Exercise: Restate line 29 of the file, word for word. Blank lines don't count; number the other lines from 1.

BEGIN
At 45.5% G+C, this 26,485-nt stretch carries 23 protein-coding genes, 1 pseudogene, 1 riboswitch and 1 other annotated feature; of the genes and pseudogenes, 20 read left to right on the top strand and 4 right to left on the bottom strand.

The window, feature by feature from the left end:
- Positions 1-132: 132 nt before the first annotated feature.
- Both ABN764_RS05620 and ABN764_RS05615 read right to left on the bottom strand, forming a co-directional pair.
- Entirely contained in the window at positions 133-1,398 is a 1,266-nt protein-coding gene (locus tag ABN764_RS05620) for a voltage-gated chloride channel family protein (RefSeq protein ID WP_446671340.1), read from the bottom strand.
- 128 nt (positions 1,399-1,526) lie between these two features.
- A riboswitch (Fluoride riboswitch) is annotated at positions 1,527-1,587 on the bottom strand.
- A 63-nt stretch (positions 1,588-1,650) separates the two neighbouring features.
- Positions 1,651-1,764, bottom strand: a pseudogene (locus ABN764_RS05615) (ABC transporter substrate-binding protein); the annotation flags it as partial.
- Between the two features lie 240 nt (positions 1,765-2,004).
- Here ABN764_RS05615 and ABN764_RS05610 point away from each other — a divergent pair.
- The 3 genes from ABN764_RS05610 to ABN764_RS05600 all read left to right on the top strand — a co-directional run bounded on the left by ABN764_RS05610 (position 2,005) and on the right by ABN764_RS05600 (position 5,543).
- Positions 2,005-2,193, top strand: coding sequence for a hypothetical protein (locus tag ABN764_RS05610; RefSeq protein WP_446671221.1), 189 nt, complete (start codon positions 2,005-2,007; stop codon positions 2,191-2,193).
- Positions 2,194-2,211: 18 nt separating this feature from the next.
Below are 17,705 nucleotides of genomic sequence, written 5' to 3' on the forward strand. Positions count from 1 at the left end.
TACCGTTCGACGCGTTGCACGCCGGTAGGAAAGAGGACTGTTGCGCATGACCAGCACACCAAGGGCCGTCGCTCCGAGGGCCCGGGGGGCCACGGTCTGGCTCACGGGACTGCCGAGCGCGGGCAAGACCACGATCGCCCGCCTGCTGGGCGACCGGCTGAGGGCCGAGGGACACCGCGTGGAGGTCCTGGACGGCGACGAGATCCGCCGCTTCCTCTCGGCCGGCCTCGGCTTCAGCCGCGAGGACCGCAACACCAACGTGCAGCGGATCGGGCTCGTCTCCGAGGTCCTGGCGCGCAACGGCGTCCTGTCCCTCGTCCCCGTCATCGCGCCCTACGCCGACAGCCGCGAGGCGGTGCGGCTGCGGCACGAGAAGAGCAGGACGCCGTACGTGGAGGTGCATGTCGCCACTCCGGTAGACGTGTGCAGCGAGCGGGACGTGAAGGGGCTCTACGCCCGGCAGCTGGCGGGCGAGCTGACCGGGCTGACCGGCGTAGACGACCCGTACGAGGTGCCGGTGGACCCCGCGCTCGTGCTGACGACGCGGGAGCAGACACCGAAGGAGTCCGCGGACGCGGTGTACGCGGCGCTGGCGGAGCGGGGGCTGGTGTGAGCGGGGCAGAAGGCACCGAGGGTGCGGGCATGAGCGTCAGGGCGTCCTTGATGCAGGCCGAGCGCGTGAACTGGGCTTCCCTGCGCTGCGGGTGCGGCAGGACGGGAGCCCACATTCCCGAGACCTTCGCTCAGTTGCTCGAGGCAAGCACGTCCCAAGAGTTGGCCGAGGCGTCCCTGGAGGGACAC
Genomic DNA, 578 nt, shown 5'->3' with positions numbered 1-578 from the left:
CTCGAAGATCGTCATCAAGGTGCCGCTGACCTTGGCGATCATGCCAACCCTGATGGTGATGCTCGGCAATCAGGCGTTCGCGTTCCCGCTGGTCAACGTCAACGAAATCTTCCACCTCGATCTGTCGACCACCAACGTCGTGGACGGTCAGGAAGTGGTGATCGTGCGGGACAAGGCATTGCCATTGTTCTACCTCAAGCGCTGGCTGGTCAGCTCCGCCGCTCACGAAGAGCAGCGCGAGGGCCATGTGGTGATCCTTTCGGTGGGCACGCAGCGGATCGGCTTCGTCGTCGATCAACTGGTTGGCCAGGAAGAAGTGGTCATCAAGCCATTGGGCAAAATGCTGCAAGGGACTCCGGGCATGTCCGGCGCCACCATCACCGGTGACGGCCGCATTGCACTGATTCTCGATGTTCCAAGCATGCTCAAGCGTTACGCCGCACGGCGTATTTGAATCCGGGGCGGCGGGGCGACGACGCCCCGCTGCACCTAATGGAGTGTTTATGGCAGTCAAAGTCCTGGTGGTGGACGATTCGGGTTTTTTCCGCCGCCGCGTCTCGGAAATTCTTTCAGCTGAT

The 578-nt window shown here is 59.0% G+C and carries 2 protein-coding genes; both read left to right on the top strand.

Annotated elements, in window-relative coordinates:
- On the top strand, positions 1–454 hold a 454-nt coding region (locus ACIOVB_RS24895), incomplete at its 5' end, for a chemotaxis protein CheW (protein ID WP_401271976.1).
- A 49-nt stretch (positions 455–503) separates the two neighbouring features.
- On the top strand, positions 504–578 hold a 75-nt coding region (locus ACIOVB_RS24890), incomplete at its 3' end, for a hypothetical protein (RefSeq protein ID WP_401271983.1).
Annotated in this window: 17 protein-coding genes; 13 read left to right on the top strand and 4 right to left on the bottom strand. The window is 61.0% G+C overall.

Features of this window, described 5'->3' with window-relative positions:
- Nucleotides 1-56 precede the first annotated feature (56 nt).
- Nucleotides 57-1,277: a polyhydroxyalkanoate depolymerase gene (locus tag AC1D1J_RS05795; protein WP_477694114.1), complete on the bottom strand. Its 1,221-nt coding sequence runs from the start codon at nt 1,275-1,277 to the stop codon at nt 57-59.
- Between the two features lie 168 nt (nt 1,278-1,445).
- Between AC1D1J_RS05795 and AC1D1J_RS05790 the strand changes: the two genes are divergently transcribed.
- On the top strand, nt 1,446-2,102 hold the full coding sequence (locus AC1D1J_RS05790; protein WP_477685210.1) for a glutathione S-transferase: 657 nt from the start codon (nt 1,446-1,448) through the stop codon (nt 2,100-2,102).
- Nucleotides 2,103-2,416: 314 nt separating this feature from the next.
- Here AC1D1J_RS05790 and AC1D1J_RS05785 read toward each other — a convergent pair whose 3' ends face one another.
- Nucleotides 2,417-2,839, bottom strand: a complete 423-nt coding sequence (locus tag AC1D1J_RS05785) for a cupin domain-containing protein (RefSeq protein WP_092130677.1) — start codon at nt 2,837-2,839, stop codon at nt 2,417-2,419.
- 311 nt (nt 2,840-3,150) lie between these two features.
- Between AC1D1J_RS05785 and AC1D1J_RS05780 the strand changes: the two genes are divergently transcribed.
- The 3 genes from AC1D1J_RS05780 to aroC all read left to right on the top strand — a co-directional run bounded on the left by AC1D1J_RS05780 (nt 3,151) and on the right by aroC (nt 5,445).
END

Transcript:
- Between AC1D1J_RS05795 and AC1D1J_RS05790 the strand changes: the two genes are divergently transcribed.